Talent and talent management is a complex area for HR practitioners

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HRM 5985 – Assessment Two

Rewards to Retention

 

Introduction

 

Para 1: What are talented workers, why is it important to retain them – finish with a sentence to link to monetary rewards

Talent and talent management is a complex area for HR practitioners and organisations alike, the attributes required in one company may be dissimilar to that of another, so when identifying talent and more important for this discussion, talent employees, we consider the McKinsey study where the phase “war for talent” was highlighted “as a strategic business challenge and critical driver of corporate performance” identifying  retaining leadership talent requires sound practices in attracting, developing, engaging and thus retaining highly talented leaders. With the current multifaceted movement to globalization and technology advancements, organisations are recognizing that significant advancements cannot be actioned in isolation of talented employees, in fact high performing employees can offer solutions, continuous improvements, motivation, knowledge and active engagement, all attributes crucial to success. Therefore, it can be argued organisations must keep the best people who are aligned most closely with the organizations core competencies retained in the organisation, thus enabling future success. A view supported by PWC, who, in their 18th Annual Global CEO Survey found that 61% of CEOs saw retention of skills and talent as a key issue over the next five years.  There are, however opponents to the “war of talent” model and state too much emphasis is placed on only talented employees being required for success and that good, solid employees hold no place. In 2001 Stanford professor, Jeffrey Pfeffer, debunked the war metaphor when he wrote that it “sets up competitive, zero-sum dynamics that make internal learning and knowledge transfer difficult, creating an attitude of arrogance and not of wisdom.” Notwithstanding the contrasting views, what is universally accepted is that there is a financial cost, intellectual cost and intangible cost of energy and drive when talent leave the business.   So how do companies retain talented employees?

Para 2: What are monetary rewards, what has been the perspective on monetary rewards in the past/still holds true-ish today? Finish with a sentence suggesting that this isn’t enough to retain the current employee 

Meeting an individual’s needs regarding Total Reward Package is one of, if not, the most challenging role of HR. Whilst one can benchmark pay rates and legal requirements, aligning a reward management system to deliver competitive advantage by way of retaining highly regarded employees may seem inexecutable. Reward compensation is multi layered and complex in nature. Extensive research has detailed extrinsic rewards covering financial, developmental and social rewards, by contract intrinsic rewards identifying job purpose / satisfaction, ability to influence, and perceived importance of role within the business. Depending on research considered, one may seem more relevant, ……..

….. purport’s that such rewards have limited ability to influence or motivate employee’s and it is intrinsic, that is job purpose and ability to influence that have a greater impact. Such theory is not without its flaws, as the desire to place greater emphasis on intrinsic rewards is naïve and impractical for companies to action, particularly if focused on talented employee’s only. A possible by-product of a talent-focused centric reward system is a divisive, conflict-ridden workforce as suggested by …….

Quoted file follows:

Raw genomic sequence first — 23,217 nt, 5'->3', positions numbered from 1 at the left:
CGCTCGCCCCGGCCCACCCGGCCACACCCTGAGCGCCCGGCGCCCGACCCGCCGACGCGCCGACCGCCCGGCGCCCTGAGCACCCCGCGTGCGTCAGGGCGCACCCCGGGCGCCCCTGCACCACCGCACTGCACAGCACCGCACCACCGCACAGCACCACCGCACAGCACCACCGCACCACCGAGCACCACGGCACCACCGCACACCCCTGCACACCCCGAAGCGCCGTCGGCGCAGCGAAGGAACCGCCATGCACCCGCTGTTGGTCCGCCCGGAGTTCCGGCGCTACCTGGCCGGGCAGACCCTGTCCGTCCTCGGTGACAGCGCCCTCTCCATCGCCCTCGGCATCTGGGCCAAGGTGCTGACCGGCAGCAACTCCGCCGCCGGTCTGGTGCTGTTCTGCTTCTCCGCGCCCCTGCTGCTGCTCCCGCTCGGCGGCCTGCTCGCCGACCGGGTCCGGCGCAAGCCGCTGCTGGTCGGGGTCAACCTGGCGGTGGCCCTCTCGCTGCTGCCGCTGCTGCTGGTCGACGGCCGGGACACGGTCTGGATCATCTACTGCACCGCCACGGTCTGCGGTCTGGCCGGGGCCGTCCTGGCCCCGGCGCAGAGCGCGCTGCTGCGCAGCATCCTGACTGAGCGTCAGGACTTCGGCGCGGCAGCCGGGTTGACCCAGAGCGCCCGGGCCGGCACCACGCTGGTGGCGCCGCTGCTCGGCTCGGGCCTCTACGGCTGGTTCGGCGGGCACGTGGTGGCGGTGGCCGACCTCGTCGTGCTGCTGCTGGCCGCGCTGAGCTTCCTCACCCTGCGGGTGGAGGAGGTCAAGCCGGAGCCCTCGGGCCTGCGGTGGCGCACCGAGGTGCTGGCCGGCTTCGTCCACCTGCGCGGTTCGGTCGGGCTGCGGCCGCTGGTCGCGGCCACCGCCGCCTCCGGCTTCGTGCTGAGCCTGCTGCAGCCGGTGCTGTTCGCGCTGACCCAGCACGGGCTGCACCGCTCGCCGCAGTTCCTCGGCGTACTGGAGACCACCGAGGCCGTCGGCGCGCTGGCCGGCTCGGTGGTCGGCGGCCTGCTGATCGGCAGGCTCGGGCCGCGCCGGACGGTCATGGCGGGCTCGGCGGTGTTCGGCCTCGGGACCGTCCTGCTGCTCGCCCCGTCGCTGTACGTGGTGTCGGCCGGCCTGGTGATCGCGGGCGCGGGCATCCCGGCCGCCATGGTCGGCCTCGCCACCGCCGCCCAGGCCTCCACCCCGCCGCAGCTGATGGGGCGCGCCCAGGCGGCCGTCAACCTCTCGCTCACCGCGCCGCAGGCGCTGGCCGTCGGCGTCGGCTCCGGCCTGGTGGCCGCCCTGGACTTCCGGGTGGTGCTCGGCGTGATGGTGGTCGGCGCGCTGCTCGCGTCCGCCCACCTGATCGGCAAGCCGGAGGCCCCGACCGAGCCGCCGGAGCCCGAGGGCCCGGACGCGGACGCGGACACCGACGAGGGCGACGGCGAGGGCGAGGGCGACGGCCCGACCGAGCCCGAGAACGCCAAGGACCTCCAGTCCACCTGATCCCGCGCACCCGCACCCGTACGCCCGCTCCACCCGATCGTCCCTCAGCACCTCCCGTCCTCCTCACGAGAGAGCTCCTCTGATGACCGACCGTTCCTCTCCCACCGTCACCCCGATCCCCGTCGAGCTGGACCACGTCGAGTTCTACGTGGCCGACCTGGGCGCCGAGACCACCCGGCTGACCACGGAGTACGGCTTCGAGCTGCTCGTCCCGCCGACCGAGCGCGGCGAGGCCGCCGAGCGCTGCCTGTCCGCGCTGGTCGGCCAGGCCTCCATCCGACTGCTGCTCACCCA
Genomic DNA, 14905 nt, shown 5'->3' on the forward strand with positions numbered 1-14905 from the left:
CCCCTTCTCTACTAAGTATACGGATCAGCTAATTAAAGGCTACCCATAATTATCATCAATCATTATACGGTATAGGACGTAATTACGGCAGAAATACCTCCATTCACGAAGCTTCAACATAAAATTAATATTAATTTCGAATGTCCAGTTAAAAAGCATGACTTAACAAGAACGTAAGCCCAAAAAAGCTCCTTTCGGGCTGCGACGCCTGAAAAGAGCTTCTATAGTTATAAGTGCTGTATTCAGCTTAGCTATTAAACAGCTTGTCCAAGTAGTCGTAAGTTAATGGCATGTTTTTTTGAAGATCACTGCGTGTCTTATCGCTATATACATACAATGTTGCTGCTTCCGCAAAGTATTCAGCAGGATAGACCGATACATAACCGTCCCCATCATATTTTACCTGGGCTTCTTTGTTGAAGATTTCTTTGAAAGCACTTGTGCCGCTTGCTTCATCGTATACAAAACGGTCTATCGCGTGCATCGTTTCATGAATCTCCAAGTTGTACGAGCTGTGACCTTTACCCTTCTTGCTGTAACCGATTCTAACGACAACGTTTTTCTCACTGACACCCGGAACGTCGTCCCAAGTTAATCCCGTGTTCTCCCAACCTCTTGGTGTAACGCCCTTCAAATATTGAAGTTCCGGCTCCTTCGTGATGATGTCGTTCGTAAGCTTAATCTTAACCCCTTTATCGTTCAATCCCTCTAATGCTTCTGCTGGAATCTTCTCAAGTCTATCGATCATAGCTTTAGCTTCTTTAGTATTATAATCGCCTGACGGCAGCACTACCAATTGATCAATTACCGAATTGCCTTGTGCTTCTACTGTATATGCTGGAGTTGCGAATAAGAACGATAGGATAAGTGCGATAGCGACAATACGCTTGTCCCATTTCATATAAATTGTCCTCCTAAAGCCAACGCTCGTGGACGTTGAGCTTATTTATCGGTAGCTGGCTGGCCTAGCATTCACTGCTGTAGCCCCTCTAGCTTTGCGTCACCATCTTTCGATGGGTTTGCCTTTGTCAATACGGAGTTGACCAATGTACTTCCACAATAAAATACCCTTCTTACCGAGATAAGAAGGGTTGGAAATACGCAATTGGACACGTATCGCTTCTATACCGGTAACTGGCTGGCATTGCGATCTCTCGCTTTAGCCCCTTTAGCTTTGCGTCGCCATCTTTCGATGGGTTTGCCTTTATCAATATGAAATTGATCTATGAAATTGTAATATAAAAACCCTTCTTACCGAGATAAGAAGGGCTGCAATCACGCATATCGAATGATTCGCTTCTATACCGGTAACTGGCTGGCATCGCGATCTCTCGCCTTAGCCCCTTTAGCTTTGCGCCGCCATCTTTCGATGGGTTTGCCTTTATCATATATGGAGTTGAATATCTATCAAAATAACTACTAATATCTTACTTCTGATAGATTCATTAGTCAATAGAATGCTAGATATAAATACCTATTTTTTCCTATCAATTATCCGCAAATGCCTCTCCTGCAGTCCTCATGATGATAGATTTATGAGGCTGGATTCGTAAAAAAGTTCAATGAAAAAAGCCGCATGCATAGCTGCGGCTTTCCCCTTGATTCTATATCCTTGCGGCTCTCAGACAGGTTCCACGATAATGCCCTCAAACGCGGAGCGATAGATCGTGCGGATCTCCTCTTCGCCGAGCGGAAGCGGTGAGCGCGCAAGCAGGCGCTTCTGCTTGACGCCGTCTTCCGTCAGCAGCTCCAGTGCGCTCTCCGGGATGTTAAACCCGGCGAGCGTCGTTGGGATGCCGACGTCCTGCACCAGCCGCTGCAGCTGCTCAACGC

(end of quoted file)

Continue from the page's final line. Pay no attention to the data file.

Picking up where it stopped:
However, Cameron and Pierce (1997) argue that intrinsic and extrinsic motivation combine to achieve on overall motivational force.

 

 

 

Monetary reward can be undervalued ……… globalization……the expectation on HR to deliver

The importance of money as a motivator has been consistently downplayed by most behavioral scientists like Herzberg who point out the value of challenging jobs, feedback, cohesive work teams and other nonmonetary factors as stimulants to motivation. However, money is the crucial incentive to work motivation because it is the vehicle by which employees can purchase the numerous need-satisfying things they desire (Robbins et al. 2003). Researches reaffirm that for the vast majority of the workforce, regular pay is absolutely necessary in order to meet basic physiological and safety needs, hence, lower level employees are caught in the trap. Furthermore, money also performs the function of a scorecard by which employees asses the value that the organization places on their services, hence an element of being a valuable assert in the organization results in personal motivation resulting in money having a positive impact on motivation (Langton and Robbins 2007). Armstrong (2007) also point out that rewards can act as a goal that employees generally strive for, and as an instrument which provides valued outcomes. It is also a symbol which indicates the recipient’s value to the organization and can act as a general reinforcer because it is associated with valued feedback (Langton and Robbins 2007). Many organizations face problems when trying to understand the relationship that exists between rewards and motivation, however, Langton and Robbins (2007) argued that for rewards to motivate an individual certain conditions must be met, that is, the type of reward must be important to an individual and should be perceived as a direct reward for performance; if it is money, the marginal amount should be perceived by the individual as being significant, therefore, for money to motivate, the marginal difference in pay increases between a high performer and an average performer or a high skilled and a low skilled should be significant